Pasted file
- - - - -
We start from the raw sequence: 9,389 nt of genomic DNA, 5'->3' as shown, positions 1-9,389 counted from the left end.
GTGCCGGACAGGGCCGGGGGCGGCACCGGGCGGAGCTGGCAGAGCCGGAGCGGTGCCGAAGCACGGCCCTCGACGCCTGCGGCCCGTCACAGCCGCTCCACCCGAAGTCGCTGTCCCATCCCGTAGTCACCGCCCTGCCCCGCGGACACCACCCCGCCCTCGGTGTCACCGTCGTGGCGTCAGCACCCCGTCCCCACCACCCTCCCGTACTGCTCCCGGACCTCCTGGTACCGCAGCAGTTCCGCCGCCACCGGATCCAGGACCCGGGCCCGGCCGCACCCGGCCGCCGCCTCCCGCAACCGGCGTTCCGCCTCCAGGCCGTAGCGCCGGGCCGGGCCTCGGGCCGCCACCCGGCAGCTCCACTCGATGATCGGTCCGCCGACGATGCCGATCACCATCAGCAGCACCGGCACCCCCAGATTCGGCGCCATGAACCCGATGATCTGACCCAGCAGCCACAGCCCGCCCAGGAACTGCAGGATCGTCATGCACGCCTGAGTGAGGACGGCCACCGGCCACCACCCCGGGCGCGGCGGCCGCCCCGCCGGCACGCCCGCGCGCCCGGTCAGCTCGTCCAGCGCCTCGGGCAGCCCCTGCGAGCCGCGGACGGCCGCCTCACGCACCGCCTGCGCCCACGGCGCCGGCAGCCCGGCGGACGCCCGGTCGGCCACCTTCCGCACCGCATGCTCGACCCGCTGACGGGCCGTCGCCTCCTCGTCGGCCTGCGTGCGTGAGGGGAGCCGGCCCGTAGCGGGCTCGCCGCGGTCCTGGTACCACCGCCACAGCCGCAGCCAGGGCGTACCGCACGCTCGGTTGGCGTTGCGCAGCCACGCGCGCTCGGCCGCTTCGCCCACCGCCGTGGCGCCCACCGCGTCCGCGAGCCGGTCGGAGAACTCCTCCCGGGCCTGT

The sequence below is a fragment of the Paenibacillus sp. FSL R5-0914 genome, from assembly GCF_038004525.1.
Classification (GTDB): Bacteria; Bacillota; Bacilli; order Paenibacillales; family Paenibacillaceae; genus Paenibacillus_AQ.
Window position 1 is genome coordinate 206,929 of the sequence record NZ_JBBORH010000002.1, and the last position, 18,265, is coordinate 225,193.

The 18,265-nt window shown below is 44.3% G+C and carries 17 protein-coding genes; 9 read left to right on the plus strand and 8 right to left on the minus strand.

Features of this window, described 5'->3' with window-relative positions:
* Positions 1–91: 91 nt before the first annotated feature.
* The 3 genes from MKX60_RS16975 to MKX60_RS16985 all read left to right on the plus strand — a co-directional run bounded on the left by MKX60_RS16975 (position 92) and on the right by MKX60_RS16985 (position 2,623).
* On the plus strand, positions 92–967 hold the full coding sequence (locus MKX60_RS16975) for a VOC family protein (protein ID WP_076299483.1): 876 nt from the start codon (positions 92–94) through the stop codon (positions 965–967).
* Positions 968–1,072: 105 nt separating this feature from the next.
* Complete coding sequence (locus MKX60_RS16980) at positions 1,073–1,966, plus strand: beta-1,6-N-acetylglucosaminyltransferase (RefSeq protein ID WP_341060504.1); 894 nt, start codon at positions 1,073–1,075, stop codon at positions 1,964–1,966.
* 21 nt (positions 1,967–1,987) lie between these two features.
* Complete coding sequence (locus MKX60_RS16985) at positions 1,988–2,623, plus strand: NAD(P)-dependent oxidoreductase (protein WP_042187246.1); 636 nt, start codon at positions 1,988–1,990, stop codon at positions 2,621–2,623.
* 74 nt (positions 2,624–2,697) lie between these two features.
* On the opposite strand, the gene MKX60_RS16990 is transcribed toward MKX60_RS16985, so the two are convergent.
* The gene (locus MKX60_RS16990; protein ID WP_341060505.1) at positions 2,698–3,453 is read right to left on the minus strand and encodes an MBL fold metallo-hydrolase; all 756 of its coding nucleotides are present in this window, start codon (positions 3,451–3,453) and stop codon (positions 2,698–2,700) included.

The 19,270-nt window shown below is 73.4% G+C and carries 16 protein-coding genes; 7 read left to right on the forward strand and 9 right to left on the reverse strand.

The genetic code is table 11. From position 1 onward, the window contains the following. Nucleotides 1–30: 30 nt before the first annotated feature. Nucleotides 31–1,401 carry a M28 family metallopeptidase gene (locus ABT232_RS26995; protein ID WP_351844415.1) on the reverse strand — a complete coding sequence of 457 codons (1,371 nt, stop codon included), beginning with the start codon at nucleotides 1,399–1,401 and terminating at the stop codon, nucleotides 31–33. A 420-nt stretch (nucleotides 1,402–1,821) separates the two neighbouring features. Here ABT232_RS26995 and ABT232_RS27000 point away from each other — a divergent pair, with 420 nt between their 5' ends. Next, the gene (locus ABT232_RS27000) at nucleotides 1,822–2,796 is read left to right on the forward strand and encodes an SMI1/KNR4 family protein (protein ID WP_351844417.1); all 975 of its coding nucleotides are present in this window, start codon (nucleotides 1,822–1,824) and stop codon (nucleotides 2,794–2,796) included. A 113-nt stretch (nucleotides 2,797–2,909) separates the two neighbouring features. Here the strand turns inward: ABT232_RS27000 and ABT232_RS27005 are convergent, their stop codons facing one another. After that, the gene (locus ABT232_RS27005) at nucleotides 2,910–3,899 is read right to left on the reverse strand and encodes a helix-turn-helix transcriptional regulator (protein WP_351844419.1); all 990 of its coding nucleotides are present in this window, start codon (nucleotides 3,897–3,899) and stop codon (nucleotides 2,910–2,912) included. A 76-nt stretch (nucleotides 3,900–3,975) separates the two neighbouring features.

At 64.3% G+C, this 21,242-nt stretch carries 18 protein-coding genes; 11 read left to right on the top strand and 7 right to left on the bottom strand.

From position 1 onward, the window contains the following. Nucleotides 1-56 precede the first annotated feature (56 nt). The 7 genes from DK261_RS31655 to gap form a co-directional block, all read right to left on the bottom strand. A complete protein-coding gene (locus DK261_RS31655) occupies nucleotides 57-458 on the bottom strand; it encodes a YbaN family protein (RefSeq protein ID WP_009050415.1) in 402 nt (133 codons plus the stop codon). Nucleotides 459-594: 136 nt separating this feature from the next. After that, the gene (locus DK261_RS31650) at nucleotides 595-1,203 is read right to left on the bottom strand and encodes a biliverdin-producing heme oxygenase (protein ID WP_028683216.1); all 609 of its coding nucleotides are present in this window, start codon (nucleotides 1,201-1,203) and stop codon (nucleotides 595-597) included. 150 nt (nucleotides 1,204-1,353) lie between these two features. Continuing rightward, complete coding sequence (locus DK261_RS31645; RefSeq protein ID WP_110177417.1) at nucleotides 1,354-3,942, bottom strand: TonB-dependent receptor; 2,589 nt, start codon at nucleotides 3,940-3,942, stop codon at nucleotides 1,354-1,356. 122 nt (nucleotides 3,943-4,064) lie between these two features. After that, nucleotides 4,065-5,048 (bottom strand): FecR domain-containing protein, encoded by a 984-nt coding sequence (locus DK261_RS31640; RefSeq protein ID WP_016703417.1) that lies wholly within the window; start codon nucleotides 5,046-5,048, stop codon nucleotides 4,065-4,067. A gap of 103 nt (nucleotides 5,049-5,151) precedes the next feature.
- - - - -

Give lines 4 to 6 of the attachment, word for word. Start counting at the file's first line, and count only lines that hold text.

Classification (GTDB): Bacteria; Bacillota; Bacilli; order Paenibacillales; family Paenibacillaceae; genus Paenibacillus_AQ.
Window position 1 is genome coordinate 206,929 of the sequence record NZ_JBBORH010000002.1, and the last position, 18,265, is coordinate 225,193.

The 18,265-nt window shown below is 44.3% G+C and carries 17 protein-coding genes; 9 read left to right on the plus strand and 8 right to left on the minus strand.